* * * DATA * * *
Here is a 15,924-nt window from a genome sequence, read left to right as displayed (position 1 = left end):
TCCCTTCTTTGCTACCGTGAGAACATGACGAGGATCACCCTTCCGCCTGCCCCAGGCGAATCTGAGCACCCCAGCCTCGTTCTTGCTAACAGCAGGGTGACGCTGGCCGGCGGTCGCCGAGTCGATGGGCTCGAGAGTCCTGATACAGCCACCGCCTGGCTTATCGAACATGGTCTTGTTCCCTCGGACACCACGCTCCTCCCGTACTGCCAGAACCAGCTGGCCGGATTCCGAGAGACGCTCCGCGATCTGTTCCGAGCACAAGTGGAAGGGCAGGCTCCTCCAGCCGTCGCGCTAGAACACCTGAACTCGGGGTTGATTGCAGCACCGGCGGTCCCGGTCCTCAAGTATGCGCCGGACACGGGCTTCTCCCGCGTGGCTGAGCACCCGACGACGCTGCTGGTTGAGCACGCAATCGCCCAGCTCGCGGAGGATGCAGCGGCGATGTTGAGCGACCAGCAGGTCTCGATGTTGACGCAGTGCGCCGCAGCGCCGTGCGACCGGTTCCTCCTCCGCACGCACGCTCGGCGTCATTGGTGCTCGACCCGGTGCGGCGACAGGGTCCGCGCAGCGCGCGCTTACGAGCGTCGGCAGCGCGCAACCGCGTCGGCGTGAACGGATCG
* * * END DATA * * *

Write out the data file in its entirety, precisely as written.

Here is a 15,924-nt window from a genome sequence, read left to right as displayed (position 1 = left end):
TCCCTTCTTTGCTACCGTGAGAACATGACGAGGATCACCCTTCCGCCTGCCCCAGGCGAATCTGAGCACCCCAGCCTCGTTCTTGCTAACAGCAGGGTGACGCTGGCCGGCGGTCGCCGAGTCGATGGGCTCGAGAGTCCTGATACAGCCACCGCCTGGCTTATCGAACATGGTCTTGTTCCCTCGGACACCACGCTCCTCCCGTACTGCCAGAACCAGCTGGCCGGATTCCGAGAGACGCTCCGCGATCTGTTCCGAGCACAAGTGGAAGGGCAGGCTCCTCCAGCCGTCGCGCTAGAACACCTGAACTCGGGGTTGATTGCAGCACCGGCGGTCCCGGTCCTCAAGTATGCGCCGGACACGGGCTTCTCCCGCGTGGCTGAGCACCCGACGACGCTGCTGGTTGAGCACGCAATCGCCCAGCTCGCGGAGGATGCAGCGGCGATGTTGAGCGACCAGCAGGTCTCGATGTTGACGCAGTGCGCCGCAGCGCCGTGCGACCGGTTCCTCCTCCGCACGCACGCTCGGCGTCATTGGTGCTCGACCCGGTGCGGCGACAGGGTCCGCGCAGCGCGCGCTTACGAGCGTCGGCAGCGCGCAACCGCGTCGGCGTGAACGGATCG